I love how the narrative has suddenly turned it into “my tax dollars are paying for you to have sex.”
No. Insurance has to cover birth control without a co-pay.
This is a big reason I get so frustrated with conservatives, they are always twisting shit around like this.
I don’t agree with this no copay for birth control crap. Supposedly, by the first of next year, insurances are going to cover birth controls for free for the patient. Yes, I think contraceptives are great medications. They are indicated for so many conditions and really improve the lives of some women. But why is it that birth control is going to be free, while I see people come through my pharmacy constantly who are struggling to pay hundreds and hundreds of dollars a month for their life saving medications? Whether it’s a cancer patient paying 300 dollars a month for pain medications so they can live a somewhat more comfortable life, or a diabetic paying 500 dollars a month for their insulin. (Yeah, it really costs that much for a lot of people). The money the insurance companies lose from the copays of birth control will be made up somewhere, which means higher copays on other medications. I don’t see the point.
You do realize that easier access to birth control = less unwanted children = lower premiums over all because paying for birth control is a lot cheaper than paying for a hospital stay for the child being born, plus early care for said child and then adding that child to insurance and covering all their medications/doctor visits.
That would be one of the points.
Also, read this.
I honestly do not think that forcing insurance companies to set a 0$ copay on birth controls is going to affect how many women chose to take it. Access to free contraceptives is already relatively easy through organizations such as Planned Parenthood. Besides that, most insurers already offer low copays on generic contraceptives. My point is that women who want to be on birth control, are most likely already taking it. All that lowering copays to 0$ is going to do is increase the cost of other medications. And generally, health insurance companies sub-contract their pharmacy coverage to other providers such as Medco. Medco and other pharmacy providers set the price of their copays and what they choose to reimburse, not the health insurance companies themselves. It’s these providers that will bear the brunt of the price drop, not the health insurance companies. They are going to make that up by raising the copays of other medications.
And regarding the article, my point from before stands. I get it. Women work for their health insurance. I do believe that birth control should be covered, for a standard copay. What makes the women who want birth control any more special than the diabetic who works two jobs, solely so they can afford their life saving insulin and the various other medications commonly taken by patients with diabetes? Birth control shouldn’t be any different than other medications. By the authors logic, anyone who works for a living, using hours of their own lives working to obtain health insurance, should all obtain their medications for free. I just don’t see why birth control has a special place in this while others continue to bust their ass working 2 or more jobs to make sure they can afford their medications. I see people constantly who come into the pharmacy literally digging through their wallets trying to get just enough money to pay for their medications, or even begging us to let them have just a couple pills until they get paid and can afford the whole prescription. It makes no sense to give women who want birth control a free break.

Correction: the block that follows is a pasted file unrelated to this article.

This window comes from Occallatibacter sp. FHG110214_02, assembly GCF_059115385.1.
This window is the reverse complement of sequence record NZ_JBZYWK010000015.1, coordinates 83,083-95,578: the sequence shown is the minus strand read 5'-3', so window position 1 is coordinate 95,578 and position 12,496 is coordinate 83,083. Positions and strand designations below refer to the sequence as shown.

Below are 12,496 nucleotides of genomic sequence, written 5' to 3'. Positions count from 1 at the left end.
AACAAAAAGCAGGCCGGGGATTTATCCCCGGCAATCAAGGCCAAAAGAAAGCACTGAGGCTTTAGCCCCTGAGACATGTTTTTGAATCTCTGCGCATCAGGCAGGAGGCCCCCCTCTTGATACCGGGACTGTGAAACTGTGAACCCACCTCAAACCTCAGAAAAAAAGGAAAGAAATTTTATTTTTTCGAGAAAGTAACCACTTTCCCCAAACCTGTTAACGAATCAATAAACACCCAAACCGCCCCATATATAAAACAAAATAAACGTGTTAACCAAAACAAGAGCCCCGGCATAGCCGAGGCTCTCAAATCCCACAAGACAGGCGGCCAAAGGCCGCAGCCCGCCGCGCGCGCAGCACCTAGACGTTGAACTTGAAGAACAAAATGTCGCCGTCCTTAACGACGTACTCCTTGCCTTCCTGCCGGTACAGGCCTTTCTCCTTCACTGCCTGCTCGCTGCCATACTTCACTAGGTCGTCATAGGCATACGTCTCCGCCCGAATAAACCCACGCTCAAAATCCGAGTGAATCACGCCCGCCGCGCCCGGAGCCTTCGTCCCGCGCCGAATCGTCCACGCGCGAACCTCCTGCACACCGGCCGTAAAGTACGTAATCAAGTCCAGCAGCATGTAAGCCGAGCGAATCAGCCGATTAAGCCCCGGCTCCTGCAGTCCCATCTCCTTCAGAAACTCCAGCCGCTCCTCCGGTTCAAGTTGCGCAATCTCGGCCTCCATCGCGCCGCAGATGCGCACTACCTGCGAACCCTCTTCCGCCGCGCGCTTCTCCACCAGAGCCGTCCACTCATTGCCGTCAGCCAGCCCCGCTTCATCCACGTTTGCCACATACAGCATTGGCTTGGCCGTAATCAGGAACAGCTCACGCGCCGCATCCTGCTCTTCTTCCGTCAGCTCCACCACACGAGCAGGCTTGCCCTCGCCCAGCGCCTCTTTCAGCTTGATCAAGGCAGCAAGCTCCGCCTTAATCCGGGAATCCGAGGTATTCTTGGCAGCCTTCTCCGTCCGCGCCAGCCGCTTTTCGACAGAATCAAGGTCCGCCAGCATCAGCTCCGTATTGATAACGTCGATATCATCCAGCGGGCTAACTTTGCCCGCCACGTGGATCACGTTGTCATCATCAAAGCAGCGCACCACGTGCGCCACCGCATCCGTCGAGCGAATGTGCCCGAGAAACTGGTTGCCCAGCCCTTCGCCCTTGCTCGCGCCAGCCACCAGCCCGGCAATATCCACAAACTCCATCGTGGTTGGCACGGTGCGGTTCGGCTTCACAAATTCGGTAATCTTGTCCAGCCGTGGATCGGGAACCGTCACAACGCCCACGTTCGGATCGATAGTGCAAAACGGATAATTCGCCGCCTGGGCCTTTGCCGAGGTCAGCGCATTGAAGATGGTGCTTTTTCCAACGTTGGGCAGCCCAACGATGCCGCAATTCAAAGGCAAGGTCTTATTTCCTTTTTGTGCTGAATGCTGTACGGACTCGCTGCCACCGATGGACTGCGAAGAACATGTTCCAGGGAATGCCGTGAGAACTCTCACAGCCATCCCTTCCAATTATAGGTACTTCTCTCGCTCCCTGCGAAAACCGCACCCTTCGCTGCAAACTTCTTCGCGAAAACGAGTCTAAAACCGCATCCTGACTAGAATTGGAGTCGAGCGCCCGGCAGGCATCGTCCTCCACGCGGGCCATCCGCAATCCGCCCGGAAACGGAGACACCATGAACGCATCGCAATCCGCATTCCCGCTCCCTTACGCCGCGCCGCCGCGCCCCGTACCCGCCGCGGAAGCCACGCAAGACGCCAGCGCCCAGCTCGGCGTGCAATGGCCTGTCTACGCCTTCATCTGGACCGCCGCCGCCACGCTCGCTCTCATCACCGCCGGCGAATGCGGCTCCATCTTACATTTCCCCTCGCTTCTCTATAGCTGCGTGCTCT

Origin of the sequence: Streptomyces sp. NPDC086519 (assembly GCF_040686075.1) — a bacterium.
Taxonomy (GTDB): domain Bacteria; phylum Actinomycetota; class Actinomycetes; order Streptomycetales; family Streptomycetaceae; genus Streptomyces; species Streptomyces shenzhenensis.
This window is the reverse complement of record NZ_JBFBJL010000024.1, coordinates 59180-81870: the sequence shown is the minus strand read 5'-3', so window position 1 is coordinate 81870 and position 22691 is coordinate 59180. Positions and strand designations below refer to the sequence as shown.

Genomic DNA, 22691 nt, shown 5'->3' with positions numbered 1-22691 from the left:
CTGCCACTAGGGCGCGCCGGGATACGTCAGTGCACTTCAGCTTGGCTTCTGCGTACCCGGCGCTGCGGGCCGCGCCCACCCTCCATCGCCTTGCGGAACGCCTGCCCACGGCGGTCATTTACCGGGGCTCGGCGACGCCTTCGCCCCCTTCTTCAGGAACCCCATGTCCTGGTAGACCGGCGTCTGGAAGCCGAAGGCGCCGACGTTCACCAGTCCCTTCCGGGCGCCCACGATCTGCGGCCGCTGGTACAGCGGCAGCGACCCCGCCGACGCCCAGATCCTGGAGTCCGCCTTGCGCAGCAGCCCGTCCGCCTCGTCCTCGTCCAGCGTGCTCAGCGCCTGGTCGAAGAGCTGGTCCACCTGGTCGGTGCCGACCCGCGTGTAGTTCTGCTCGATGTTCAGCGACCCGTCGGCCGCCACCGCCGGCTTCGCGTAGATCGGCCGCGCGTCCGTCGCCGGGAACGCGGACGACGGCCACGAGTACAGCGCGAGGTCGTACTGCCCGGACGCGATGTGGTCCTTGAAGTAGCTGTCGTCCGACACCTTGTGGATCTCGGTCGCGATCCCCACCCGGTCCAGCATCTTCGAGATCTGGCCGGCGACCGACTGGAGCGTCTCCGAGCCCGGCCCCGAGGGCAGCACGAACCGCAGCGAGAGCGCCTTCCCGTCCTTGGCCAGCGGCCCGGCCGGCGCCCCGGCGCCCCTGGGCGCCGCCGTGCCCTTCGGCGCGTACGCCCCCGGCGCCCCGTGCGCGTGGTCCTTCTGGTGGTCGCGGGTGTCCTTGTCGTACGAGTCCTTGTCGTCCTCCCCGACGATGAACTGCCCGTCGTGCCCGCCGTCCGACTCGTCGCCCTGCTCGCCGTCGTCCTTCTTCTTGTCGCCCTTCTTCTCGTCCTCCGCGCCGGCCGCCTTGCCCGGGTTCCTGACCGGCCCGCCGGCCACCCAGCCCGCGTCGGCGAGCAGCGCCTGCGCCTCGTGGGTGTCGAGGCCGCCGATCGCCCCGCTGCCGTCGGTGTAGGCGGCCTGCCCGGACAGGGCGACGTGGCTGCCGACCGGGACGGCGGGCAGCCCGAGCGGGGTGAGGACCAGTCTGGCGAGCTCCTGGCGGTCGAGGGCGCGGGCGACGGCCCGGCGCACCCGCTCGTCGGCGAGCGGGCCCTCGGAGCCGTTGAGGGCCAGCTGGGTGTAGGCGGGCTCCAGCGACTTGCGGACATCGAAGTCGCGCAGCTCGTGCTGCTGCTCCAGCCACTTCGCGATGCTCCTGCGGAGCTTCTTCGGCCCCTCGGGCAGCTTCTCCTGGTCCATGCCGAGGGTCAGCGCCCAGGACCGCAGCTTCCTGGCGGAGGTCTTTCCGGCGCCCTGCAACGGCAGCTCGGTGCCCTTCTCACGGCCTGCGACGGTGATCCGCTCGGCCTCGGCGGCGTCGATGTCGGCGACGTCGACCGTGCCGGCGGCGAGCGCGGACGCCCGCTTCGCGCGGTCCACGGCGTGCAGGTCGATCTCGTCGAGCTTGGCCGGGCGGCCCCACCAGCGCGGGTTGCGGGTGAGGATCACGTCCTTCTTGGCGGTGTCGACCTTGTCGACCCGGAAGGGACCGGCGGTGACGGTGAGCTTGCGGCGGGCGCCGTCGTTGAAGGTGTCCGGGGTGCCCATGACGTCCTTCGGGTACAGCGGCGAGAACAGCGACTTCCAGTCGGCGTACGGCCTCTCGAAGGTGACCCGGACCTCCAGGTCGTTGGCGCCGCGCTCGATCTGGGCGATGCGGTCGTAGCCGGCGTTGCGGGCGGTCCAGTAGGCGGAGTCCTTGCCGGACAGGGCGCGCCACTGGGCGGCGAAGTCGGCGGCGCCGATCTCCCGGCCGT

So, by your logic, I shouldn’t have gotten my beta-blockers for no co-pay when I was on insurance.
Or my antibiotics, or the pain pills that I got after I had a tumor removed from my skull, or any number of other medications I got for 0 co-pay when I had medical insurance.
What makes them so special?
Also, to cite your insulin example, there are laws in place concerning coverage of diabetics, though they vary from state to state.
Do you genuinely not understand what I said, or are you just good at twisting words around? I’m not saying that you shouldn’t have gotten them for a 0$ copay. If your insurance plan dictates that you don’t have a copay on the medications you received, than by all means, congratulations. What I’m saying is that women should not be “entitled” to free birth control anymore than anyone else should be entitled to their medications. The diabetic example was just that, an example. The high cost of medications extends far beyond diabetics. Whether it’s transplant patients paying for immunosuppressants, cancer patients paying for high cost narcotic pain relievers, or patients with psychiatric disorders who have to pay for their medications. Women should not be entitled to free birth control anymore than any other patient to their medications, whatever they may be.